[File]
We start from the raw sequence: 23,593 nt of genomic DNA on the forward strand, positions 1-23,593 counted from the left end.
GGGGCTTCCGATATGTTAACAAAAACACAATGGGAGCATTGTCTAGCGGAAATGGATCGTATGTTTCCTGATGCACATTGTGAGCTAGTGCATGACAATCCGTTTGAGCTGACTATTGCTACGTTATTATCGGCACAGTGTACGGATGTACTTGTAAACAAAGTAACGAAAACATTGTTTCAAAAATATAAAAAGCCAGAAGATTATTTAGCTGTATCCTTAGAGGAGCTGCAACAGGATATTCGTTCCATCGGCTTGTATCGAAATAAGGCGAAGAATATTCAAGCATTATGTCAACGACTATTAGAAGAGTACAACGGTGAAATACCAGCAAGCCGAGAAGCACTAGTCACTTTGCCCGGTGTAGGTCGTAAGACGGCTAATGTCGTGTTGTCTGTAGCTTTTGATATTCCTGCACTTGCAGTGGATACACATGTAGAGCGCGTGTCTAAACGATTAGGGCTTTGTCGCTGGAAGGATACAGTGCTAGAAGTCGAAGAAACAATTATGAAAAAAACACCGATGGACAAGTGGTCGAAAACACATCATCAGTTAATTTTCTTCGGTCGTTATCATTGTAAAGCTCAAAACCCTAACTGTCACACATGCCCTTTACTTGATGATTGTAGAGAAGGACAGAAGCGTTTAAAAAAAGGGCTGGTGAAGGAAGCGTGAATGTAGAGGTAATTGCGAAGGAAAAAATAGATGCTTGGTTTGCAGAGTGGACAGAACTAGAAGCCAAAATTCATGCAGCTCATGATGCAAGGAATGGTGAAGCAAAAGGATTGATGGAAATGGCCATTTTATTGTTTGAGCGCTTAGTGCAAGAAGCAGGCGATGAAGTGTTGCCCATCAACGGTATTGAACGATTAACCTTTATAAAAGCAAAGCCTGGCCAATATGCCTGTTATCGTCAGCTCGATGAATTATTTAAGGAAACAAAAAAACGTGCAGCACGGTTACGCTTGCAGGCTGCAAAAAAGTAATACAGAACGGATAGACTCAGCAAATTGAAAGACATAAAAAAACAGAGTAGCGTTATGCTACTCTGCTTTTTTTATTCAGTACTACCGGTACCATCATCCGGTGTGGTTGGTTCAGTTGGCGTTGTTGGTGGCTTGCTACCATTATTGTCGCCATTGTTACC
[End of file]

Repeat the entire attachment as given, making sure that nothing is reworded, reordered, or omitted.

We start from the raw sequence: 23,593 nt of genomic DNA on the forward strand, positions 1-23,593 counted from the left end.
GGGGCTTCCGATATGTTAACAAAAACACAATGGGAGCATTGTCTAGCGGAAATGGATCGTATGTTTCCTGATGCACATTGTGAGCTAGTGCATGACAATCCGTTTGAGCTGACTATTGCTACGTTATTATCGGCACAGTGTACGGATGTACTTGTAAACAAAGTAACGAAAACATTGTTTCAAAAATATAAAAAGCCAGAAGATTATTTAGCTGTATCCTTAGAGGAGCTGCAACAGGATATTCGTTCCATCGGCTTGTATCGAAATAAGGCGAAGAATATTCAAGCATTATGTCAACGACTATTAGAAGAGTACAACGGTGAAATACCAGCAAGCCGAGAAGCACTAGTCACTTTGCCCGGTGTAGGTCGTAAGACGGCTAATGTCGTGTTGTCTGTAGCTTTTGATATTCCTGCACTTGCAGTGGATACACATGTAGAGCGCGTGTCTAAACGATTAGGGCTTTGTCGCTGGAAGGATACAGTGCTAGAAGTCGAAGAAACAATTATGAAAAAAACACCGATGGACAAGTGGTCGAAAACACATCATCAGTTAATTTTCTTCGGTCGTTATCATTGTAAAGCTCAAAACCCTAACTGTCACACATGCCCTTTACTTGATGATTGTAGAGAAGGACAGAAGCGTTTAAAAAAAGGGCTGGTGAAGGAAGCGTGAATGTAGAGGTAATTGCGAAGGAAAAAATAGATGCTTGGTTTGCAGAGTGGACAGAACTAGAAGCCAAAATTCATGCAGCTCATGATGCAAGGAATGGTGAAGCAAAAGGATTGATGGAAATGGCCATTTTATTGTTTGAGCGCTTAGTGCAAGAAGCAGGCGATGAAGTGTTGCCCATCAACGGTATTGAACGATTAACCTTTATAAAAGCAAAGCCTGGCCAATATGCCTGTTATCGTCAGCTCGATGAATTATTTAAGGAAACAAAAAAACGTGCAGCACGGTTACGCTTGCAGGCTGCAAAAAAGTAATACAGAACGGATAGACTCAGCAAATTGAAAGACATAAAAAAACAGAGTAGCGTTATGCTACTCTGCTTTTTTTATTCAGTACTACCGGTACCATCATCCGGTGTGGTTGGTTCAGTTGGCGTTGTTGGTGGCTTGCTACCATTATTGTCGCCATTGTTACC